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See also: Cassis



Borrowed from French cassis.


cassis (usually uncountable, plural cassises)

  1. The blackcurrant plant, Ribes nigrum; the flavor of its berries
  2. A liqueur made from these berries, especially crème de cassis.
    Cassis and soda is a popular drink.
    • 1972, Evan Hunter, Every Little Crook and Nanny, page 132:
      The bartender looked at her malevolently for a moment, shook his head, and walked away to mix the drink. "I never had one of those, those vermouth cassises," Freddie said.
  3. (chiefly US) A wine flavor note, suggesting the fruity and full-bodied characteristics of the fruit; mostly referred to as simply blackcurrant in the UK, where the fruit is common.


See also[edit]





  1. Romanization of 𐌂𐌀𐌔𐌔𐌉𐌔



Probably from Latin cassia, from Hebrew קציעה(qetzi'ah), meaning incense cassia or the cassia tree.


  • IPA(key): /ka.sis/
  • (file)


cassis m (plural cassis)

  1. blackcurrant (fruit)
  2. the shrub of this fruit
  3. liqueur made with this fruit; crème de cassis
  4. (slang) head

Derived terms[edit]

Further reading[edit]


Etymology 1[edit]

From the Proto-Indo-European *kadʰ- (to guard, cover, care for, protect). Cognate with the Old English hætt (head-covering, hat). More at the English hat. Related to Etruscan 𐌂𐌀𐌔𐌔𐌉𐌔 (cassis).

Alternative forms[edit]



cassis f (genitive cassidis); third declension

  1. a plumed metal helmet

Third-declension noun.

Case Singular Plural
Nominative cassis cassidēs
Genitive cassidis cassidum
Dative cassidī cassidibus
Accusative cassidem cassidēs
Ablative casside cassidibus
Vocative cassis cassidēs
Derived terms[edit]
  • Hebrew: קסדה(kasdá)
  • Italian: casside, cassida


  • cassis¹”, in Charlton T. Lewis and Charles Short (1879) A Latin Dictionary, Oxford: Clarendon Press
  • cassis”, in Charlton T. Lewis (1891) An Elementary Latin Dictionary, New York: Harper & Brothers
  • cassis in Charles du Fresne du Cange’s Glossarium Mediæ et Infimæ Latinitatis (augmented edition with additions by D. P. Carpenterius, Adelungius and others, edited by Léopold Favre, 1883–1887)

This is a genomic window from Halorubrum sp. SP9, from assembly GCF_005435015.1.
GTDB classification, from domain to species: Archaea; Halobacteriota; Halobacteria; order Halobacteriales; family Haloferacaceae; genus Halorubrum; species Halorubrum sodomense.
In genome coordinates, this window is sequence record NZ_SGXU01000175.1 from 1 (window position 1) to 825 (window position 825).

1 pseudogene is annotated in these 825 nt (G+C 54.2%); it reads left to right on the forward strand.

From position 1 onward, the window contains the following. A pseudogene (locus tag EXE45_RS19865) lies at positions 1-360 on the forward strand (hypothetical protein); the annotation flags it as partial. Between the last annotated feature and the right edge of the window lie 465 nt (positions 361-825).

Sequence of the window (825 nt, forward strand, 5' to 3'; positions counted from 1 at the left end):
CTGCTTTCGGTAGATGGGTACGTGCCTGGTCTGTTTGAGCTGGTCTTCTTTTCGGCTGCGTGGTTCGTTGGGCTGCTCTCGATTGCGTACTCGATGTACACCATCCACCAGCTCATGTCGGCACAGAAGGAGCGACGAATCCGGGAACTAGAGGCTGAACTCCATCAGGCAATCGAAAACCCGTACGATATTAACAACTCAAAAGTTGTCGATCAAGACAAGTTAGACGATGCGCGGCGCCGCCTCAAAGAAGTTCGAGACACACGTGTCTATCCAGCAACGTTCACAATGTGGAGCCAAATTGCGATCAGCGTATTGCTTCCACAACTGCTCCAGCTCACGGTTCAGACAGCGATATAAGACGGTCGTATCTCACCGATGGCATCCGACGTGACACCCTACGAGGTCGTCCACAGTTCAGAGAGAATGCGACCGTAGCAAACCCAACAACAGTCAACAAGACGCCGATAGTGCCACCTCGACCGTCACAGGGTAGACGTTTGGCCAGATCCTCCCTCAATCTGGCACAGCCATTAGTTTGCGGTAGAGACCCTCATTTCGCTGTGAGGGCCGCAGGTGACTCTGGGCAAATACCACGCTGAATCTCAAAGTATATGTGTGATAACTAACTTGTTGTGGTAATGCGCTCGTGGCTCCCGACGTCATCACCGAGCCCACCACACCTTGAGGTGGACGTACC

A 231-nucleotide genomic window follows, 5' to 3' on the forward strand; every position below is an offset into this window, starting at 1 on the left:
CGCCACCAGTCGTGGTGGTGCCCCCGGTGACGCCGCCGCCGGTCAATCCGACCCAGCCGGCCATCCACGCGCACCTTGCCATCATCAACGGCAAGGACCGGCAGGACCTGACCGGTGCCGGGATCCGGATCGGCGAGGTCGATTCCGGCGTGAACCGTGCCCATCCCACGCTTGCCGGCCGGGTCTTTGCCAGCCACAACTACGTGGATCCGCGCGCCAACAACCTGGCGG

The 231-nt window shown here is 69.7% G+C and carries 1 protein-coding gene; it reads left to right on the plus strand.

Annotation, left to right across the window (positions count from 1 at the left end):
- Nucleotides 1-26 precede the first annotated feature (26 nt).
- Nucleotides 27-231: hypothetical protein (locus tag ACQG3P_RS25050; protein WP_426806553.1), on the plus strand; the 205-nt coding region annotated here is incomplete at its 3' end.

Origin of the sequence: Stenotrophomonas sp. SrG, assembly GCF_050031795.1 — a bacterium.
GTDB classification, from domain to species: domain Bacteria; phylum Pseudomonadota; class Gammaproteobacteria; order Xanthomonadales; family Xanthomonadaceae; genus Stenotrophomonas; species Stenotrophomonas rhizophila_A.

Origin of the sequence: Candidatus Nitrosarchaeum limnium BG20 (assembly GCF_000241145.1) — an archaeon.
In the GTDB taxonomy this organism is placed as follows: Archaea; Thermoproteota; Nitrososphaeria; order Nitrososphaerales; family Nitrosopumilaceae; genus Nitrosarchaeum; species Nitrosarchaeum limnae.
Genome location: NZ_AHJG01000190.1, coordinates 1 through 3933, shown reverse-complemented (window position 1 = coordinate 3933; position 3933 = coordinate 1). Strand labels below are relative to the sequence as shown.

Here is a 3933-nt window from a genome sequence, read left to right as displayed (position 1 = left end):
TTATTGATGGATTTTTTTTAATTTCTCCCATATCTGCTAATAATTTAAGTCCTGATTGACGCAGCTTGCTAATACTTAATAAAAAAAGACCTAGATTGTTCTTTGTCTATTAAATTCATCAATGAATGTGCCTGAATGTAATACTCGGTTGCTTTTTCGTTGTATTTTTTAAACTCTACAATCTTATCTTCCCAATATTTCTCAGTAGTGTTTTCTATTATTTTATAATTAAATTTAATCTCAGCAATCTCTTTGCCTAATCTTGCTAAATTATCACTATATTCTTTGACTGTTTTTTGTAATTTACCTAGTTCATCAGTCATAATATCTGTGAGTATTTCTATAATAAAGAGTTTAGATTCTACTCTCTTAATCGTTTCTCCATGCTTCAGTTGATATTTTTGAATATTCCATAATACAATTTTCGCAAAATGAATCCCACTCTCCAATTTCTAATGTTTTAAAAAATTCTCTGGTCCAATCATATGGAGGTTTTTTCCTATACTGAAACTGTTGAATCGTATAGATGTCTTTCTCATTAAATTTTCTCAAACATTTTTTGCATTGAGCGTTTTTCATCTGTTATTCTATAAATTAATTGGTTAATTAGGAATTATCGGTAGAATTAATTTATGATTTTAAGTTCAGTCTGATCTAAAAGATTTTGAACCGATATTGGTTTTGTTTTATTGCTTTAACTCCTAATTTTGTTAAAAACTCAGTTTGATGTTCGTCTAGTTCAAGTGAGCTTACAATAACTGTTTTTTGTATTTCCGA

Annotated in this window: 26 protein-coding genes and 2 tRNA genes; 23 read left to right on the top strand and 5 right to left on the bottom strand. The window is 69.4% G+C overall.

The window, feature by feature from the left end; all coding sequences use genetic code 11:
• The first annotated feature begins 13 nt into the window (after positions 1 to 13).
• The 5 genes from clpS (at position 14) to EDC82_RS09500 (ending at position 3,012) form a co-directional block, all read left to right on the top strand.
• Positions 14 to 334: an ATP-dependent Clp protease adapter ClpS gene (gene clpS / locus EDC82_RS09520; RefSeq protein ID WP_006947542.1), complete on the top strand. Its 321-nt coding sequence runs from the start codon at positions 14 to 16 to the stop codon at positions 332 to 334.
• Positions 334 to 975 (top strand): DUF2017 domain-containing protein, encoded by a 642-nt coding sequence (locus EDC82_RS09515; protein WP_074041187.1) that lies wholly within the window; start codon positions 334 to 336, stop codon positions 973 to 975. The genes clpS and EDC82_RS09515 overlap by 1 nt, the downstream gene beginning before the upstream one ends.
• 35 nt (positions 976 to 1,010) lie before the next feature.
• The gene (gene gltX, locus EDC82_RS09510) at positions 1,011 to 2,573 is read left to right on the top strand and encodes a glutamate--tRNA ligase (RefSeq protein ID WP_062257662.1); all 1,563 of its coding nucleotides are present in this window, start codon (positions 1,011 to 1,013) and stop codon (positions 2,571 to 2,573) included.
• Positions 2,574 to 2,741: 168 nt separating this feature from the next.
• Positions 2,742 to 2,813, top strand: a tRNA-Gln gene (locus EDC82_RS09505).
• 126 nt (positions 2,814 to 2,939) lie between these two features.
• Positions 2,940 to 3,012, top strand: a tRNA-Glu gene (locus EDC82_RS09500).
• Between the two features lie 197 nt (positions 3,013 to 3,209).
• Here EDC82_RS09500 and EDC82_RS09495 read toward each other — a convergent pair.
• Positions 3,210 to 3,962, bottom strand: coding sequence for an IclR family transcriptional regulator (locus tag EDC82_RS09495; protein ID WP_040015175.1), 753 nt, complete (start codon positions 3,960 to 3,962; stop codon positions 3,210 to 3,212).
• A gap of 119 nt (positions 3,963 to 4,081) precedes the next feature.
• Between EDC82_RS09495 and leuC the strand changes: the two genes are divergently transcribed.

• 1 cassĭs in Gaffiot, Félix (1934) Dictionnaire illustré latin-français, Hachette: “271/1”
  • cassis”, in Harry Thurston Peck, editor (1898) Harper's Dictionary of Classical Antiquities, New York: Harper & Brothers
  • cassis”, in William Smith et al., editor (1890) A Dictionary of Greek and Roman Antiquities, London: William Wayte. G. E. Marindin
  • cassis¹” on page 281/2 of the Oxford Latin Dictionary (1st ed., 1968–82)

Etymology 2[edit]

The origin is uncertain. Probably connected with catēna (chain).[1]

Pokorny derives from Proto-Indo-European *kat- (to link or weave together).[2]

Martirosyan connects cassis and catēna with Old Armenian ցանց (cʿancʿ, casting-net) and derives all from a Mediterranean substrate.[3]


cassis m (genitive cassis); third declension

  1. hunting net, snare, toil
  2. spider web
  3. (in the plural) snares, plots

Third-declension noun (i-stem).

Case Singular Plural
Nominative cassis cassēs
Genitive cassis cassium
Dative cassī cassibus
Accusative cassem cassēs
Ablative casse cassibus
Vocative cassis cassēs


  1. ^ De Vaan, Michiel (2008) Etymological Dictionary of Latin and the other Italic Languages (Leiden Indo-European Etymological Dictionary Series; 7), Leiden, Boston: Brill, →ISBN, page 97
  2. ^ Pokorny, Julius (1959) Indogermanisches etymologisches Wörterbuch [Indo-European Etymological Dictionary] (in German), volume 2, Bern, München: Francke Verlag, page 534
  3. ^ Martirosyan, Hrach (2016), “Mediterranean substrate words in Armenian: two etymologies”, in Bjarne Simmelkjær Sandgaard Hansen, Benedicte Nielsen Whitehead, Thomas Olander & Birgit Anette Olsen, editors, Etymology and the European Lexicon. Proceedings of the 14th Fachtagung of the Indogermanische Gesellschaft, Copenhagen, 17-22 September 2012[1], Wiesbaden: Reichert Verlag, page 294
  • cassis²”, in Charlton T. Lewis and Charles Short (1879) A Latin Dictionary, Oxford: Clarendon Press
  • cassis”, in Charlton T. Lewis (1891) An Elementary Latin Dictionary, New York: Harper & Brothers
  • cassĭs in Gaffiot, Félix (1934) Dictionnaire illustré latin-français, Hachette